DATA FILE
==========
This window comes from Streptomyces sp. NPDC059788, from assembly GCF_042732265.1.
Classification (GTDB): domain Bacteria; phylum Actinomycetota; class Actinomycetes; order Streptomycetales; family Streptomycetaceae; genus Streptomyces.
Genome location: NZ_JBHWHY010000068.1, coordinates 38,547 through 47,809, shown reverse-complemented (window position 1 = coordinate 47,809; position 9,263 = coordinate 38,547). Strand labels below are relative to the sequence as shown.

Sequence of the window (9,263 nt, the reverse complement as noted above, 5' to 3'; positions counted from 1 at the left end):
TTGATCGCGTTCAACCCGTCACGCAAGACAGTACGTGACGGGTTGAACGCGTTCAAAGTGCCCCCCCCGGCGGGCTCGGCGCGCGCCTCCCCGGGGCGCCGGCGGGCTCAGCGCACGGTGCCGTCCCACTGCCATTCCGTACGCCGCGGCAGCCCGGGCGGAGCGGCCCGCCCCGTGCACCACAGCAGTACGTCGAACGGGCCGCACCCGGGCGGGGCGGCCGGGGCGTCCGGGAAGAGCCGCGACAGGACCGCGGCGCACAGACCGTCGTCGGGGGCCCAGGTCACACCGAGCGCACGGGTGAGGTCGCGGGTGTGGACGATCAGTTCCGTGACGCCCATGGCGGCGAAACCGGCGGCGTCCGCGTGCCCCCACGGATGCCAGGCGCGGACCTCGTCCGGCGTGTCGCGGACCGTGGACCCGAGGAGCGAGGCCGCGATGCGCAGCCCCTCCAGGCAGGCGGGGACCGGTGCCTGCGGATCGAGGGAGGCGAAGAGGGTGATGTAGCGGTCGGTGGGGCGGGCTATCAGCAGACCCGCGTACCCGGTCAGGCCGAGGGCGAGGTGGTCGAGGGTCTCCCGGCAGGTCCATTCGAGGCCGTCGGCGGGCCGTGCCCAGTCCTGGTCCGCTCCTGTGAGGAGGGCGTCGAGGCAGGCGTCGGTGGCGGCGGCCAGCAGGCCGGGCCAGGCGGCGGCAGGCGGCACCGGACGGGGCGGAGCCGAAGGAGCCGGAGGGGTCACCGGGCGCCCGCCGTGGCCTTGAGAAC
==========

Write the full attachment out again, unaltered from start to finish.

This window comes from Streptomyces sp. NPDC059788, from assembly GCF_042732265.1.
Classification (GTDB): domain Bacteria; phylum Actinomycetota; class Actinomycetes; order Streptomycetales; family Streptomycetaceae; genus Streptomyces.
Genome location: NZ_JBHWHY010000068.1, coordinates 38,547 through 47,809, shown reverse-complemented (window position 1 = coordinate 47,809; position 9,263 = coordinate 38,547). Strand labels below are relative to the sequence as shown.

Sequence of the window (9,263 nt, the reverse complement as noted above, 5' to 3'; positions counted from 1 at the left end):
TTGATCGCGTTCAACCCGTCACGCAAGACAGTACGTGACGGGTTGAACGCGTTCAAAGTGCCCCCCCCGGCGGGCTCGGCGCGCGCCTCCCCGGGGCGCCGGCGGGCTCAGCGCACGGTGCCGTCCCACTGCCATTCCGTACGCCGCGGCAGCCCGGGCGGAGCGGCCCGCCCCGTGCACCACAGCAGTACGTCGAACGGGCCGCACCCGGGCGGGGCGGCCGGGGCGTCCGGGAAGAGCCGCGACAGGACCGCGGCGCACAGACCGTCGTCGGGGGCCCAGGTCACACCGAGCGCACGGGTGAGGTCGCGGGTGTGGACGATCAGTTCCGTGACGCCCATGGCGGCGAAACCGGCGGCGTCCGCGTGCCCCCACGGATGCCAGGCGCGGACCTCGTCCGGCGTGTCGCGGACCGTGGACCCGAGGAGCGAGGCCGCGATGCGCAGCCCCTCCAGGCAGGCGGGGACCGGTGCCTGCGGATCGAGGGAGGCGAAGAGGGTGATGTAGCGGTCGGTGGGGCGGGCTATCAGCAGACCCGCGTACCCGGTCAGGCCGAGGGCGAGGTGGTCGAGGGTCTCCCGGCAGGTCCATTCGAGGCCGTCGGCGGGCCGTGCCCAGTCCTGGTCCGCTCCTGTGAGGAGGGCGTCGAGGCAGGCGTCGGTGGCGGCGGCCAGCAGGCCGGGCCAGGCGGCGGCAGGCGGCACCGGACGGGGCGGAGCCGAAGGAGCCGGAGGGGTCACCGGGCGCCCGCCGTGGCCTTGAGAAC